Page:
Pedroza received Russell Sage Foundation Pipeline Grant

Juan Pedroza is an Assistant Professor of sociology at UC Santa Cruz, where he studies the changing landscape of immigration in the United States.

Child care has become a much greater expense for families across the United States in recent years, but what are the additional challenges for mixed-status families?

Assistant Professor Juan Manuel Pedroza aims to learn more about these challenges and speak to them, with the help of a recently awarded grant from the Russell Sage Foundation.

The Foundation, in partnership with the Economic Mobility and Opportunity program at the Bill & Melinda Gates Foundation, seeks to increase innovative research advancements on economic mobility and access to opportunity nationally. The grants are focused on supporting early-career scholars — those currently serving as Assistant or Adjunct Assistant Professors, and lecturers who received their Ph.D. after January 1, 2013 — and aims to promote diversity through underrepresented scholars in the social sciences.

This year, Pedroza will be one of approximately 20 awardees, receiving a $30,000 grant toward his research efforts. 

Pedroza, who started at UCSC back in July 2018, primarily studies the changing immigration landscape nationwide through his role in the Sociology Department. In his most recent work, Pedroza has examined inequalities against immigrant populations related to access to justice, the social safety net, poverty, and segregation.

In his most recently funded work, he’s extending his long-standing examination of mixed-status families across the U.S. to how much time parents and family members devote to child care.

“There are plenty of families who can afford to pay for after-school care, child care, or infant care,” he said. “But if you don’t have the resources, and child care responsibilities are unevenly distributed, then we want to know which gaps exist when it comes to time devoted to child care. In this project, I’ll be focusing on immigrant families and how child care responsibilities compare to other families.”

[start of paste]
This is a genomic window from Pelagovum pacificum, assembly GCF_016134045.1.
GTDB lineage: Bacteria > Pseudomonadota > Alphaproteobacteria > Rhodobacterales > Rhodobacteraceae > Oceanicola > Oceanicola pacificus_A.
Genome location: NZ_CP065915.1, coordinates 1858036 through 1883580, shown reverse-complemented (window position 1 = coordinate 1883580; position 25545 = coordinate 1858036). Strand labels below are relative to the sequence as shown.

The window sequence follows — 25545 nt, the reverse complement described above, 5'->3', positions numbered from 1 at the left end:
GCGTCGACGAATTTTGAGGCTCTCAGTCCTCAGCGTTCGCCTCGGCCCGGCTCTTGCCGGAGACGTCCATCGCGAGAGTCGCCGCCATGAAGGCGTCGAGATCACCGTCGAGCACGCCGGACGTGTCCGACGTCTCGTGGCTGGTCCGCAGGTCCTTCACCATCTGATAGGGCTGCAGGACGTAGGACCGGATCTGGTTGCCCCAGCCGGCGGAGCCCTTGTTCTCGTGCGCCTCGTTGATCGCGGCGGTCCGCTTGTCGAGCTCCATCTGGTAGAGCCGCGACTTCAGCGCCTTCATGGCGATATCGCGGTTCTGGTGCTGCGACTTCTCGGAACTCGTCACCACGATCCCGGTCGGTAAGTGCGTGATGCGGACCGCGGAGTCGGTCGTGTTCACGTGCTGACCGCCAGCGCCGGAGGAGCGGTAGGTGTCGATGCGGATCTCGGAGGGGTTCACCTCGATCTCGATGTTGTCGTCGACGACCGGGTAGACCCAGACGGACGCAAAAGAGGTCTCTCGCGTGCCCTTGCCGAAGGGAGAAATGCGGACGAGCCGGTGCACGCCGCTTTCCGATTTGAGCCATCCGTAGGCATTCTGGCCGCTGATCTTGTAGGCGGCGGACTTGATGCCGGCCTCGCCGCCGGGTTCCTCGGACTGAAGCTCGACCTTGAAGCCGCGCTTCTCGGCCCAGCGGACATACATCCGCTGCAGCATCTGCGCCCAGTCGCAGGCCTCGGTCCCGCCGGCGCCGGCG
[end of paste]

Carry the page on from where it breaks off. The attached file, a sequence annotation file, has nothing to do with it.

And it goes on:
Pedroza has studied child care choices among low-income families. As a research associate at the Urban Institute, he worked with a team of public policy researchers to examine child care constraints in both Seattle, Washington and Providence, Rhode Island. With nearly 14 years of research, Pedroza emphasizes that he has taken this study about both child care and its place in “making ends meet” very seriously.

“Depending on what part of the country you’re in, child care can be like paying a second rent or second mortgage,” he said. “Given that child care is getting more expensive, there are going to be people who simply can’t afford it — and that may be creating separate realities for people at the low end of the income spectrum, which includes many immigrant families.”

From all of this, Pedroza asks: “To what extent is the time that you devote to making child care decisions look different for immigrant populations? If it does, then I want to measure those differences by comparing different types of families and child care trends over time.”

His previous work has shown that, for many Latin American-origin families with long histories of migration initiated by men, it is common for women and mothers to provide child care. The RSF pipeline grant will allow him to document if those trends have persisted or if they are shifting.

Looking forward to next steps, Pedroza plans to spend this summer diving further into this work across the U.S. He will be working  to analyze child care trends in the 2000s and 2010s using  the American Time Use Survey, a self-reported nationwide survey measuring the amount of time individuals spend on varied activities. 

From this work, Pedroza will then present his findings to the RSF and other grantees at an annual conference in the summer of 2024. Pedroza is excited for this opportunity not only for his own research, but for that of his peers. The Grant funds a cohort of early career scholars and connects grantees with mentors and a broader network of scholars studying inequality. 

“For young career scholars like myself, there’s a lot of ideas that we would like to pursue and a lot of exciting directions for research,” he said. “But there’s only so much time and bandwidth — this grant allows me to carve out the time and space to do that work.”